laurashapiro: a woman sits at a kitchen table reading a book, cup of tea in hand. Table has a sliced apple and teapot. A cat looks on. (Default)
[personal profile] laurashapiro
Note: This post is addressed to friends of mine in the vidding community who have expressed anger and frustration that the current discussions around Vividcon's policies, accessibility, and trigger warnings are taking place.

Vidding is my fandom. For me, Vividcon is its nexus, the highlight of my year, my favorite place to be, where almost all of my very best friends are. It's where I see great vids and have great conversations, where I dance my ass off and have my mind blown. All of it is made possible by a fastidiously-organized concom and the vidders and vid fans who volunteer and participate. I love it.

Vidding is my fandom. Vividcon is my con. I am part of it. I feel responsible for it. That's why I'm making this statement.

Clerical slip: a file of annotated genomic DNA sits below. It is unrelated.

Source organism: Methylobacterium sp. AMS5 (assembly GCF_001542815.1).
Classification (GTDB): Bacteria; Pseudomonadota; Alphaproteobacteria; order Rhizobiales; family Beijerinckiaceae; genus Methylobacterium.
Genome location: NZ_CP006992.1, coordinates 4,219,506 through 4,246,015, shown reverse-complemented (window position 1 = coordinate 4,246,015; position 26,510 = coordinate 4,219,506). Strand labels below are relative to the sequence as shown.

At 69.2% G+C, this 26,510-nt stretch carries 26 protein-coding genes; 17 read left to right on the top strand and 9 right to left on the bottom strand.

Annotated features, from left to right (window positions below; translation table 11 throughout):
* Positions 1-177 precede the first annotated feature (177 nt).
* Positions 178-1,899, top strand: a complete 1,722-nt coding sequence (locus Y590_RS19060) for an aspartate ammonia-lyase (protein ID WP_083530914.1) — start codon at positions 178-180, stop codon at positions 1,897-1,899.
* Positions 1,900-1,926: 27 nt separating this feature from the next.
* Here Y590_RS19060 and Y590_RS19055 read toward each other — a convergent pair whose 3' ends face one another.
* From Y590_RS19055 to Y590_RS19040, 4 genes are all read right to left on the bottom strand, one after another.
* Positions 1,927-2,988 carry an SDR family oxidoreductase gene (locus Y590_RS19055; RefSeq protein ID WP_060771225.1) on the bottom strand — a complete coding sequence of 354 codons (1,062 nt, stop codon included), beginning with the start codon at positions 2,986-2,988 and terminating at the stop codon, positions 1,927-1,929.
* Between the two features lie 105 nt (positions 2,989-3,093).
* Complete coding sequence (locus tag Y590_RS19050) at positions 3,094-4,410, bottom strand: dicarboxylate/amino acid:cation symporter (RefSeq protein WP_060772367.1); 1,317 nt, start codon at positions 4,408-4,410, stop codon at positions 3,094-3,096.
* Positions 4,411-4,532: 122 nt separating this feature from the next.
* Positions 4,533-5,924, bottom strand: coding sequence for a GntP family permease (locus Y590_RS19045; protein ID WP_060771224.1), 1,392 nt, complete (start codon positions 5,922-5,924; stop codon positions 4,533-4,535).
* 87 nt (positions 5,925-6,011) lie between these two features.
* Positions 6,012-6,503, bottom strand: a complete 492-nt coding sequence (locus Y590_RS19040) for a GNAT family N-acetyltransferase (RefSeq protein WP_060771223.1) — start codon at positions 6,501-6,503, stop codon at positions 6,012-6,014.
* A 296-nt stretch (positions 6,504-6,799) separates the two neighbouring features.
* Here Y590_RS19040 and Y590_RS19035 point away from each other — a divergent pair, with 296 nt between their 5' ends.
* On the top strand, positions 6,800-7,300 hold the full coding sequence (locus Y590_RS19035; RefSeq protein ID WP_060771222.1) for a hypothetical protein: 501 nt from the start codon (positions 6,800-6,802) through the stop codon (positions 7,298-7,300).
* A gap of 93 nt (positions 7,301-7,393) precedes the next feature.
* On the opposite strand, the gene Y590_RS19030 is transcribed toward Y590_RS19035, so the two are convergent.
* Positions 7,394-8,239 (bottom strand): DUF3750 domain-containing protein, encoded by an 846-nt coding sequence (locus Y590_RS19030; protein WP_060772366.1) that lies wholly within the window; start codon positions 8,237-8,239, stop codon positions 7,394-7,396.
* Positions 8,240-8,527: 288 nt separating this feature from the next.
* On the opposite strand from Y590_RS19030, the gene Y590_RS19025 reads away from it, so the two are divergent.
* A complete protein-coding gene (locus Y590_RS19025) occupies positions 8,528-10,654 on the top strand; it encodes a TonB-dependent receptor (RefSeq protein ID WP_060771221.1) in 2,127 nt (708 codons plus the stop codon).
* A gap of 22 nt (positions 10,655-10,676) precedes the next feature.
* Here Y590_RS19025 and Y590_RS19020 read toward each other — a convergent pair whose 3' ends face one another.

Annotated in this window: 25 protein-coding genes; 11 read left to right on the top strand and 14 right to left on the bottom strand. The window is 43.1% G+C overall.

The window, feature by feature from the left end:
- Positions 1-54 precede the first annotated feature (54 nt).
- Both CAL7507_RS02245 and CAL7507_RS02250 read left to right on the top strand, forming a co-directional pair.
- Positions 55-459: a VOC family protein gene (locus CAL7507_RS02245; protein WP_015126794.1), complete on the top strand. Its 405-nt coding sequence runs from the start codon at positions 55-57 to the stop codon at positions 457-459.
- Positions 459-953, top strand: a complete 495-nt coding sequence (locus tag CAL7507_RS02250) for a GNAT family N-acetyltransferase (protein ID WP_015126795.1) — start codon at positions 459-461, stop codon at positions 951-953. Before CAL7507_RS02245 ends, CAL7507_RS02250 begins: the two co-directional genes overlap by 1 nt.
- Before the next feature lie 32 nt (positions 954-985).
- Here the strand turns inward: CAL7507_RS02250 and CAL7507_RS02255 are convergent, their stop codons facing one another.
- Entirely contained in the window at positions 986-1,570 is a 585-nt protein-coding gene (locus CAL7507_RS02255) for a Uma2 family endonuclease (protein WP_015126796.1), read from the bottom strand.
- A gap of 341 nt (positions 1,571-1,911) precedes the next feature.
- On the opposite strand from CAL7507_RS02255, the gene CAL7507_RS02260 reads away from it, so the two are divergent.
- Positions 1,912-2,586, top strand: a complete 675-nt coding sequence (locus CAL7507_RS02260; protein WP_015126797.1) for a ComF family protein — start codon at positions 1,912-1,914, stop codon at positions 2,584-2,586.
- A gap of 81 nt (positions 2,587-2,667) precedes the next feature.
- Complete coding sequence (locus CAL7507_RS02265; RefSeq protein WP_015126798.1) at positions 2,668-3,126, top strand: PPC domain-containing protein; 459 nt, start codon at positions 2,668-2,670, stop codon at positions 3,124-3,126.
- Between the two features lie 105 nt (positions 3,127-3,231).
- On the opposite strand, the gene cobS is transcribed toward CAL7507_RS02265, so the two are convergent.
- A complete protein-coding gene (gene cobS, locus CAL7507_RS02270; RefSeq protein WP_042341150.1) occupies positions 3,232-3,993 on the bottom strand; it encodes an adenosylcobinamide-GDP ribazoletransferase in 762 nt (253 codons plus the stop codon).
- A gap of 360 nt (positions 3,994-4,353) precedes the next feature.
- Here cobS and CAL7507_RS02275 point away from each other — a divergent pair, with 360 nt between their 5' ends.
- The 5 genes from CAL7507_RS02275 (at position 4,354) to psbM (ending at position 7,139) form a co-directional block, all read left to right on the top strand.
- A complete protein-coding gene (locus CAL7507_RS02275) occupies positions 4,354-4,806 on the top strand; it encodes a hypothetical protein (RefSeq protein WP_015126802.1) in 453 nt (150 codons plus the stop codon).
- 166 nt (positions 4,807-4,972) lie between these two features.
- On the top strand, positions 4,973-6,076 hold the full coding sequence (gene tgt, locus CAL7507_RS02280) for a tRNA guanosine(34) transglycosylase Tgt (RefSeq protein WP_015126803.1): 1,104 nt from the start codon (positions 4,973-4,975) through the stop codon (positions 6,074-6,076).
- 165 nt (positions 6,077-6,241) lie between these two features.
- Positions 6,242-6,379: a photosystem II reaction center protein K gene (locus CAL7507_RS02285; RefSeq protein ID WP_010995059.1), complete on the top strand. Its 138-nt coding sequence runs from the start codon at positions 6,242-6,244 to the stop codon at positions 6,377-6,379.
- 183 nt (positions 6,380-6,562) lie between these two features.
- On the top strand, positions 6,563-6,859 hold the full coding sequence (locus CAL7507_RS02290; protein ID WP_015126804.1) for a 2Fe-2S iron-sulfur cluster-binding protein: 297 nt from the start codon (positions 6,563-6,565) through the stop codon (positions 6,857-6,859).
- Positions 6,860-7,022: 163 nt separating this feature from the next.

The VVC concom asked people to offer concerns and suggestions about their Background and Policies document. The fact that many people have done so does not mean they are "bashing the con", just as giving critique in vid review does not make a person "mean". I have complete confidence that when the concom says "VividCon welcomes comments and feedback on the VividCon Background and Policies statement. We would like to express our gratitude to those who have taken the time to make a comment or write to us about their concerns" they mean exactly that. I respect the people on that concom, some of my best friends in fandom, and I know that they are sincere in wanting to hear criticism so they can learn and improve -- the same way many vidders who come to the con sincerely want criticism on our vids so we can learn and improve.

This is not about being "politically correct", a phrase that I have a lot of problems with. This is about trying to make Vividcon accessible and fun for everyone.

Regarding the trigger warnings debate specifically, I'm going to quote [personal profile] thuviaptarth here because she says just what I would have: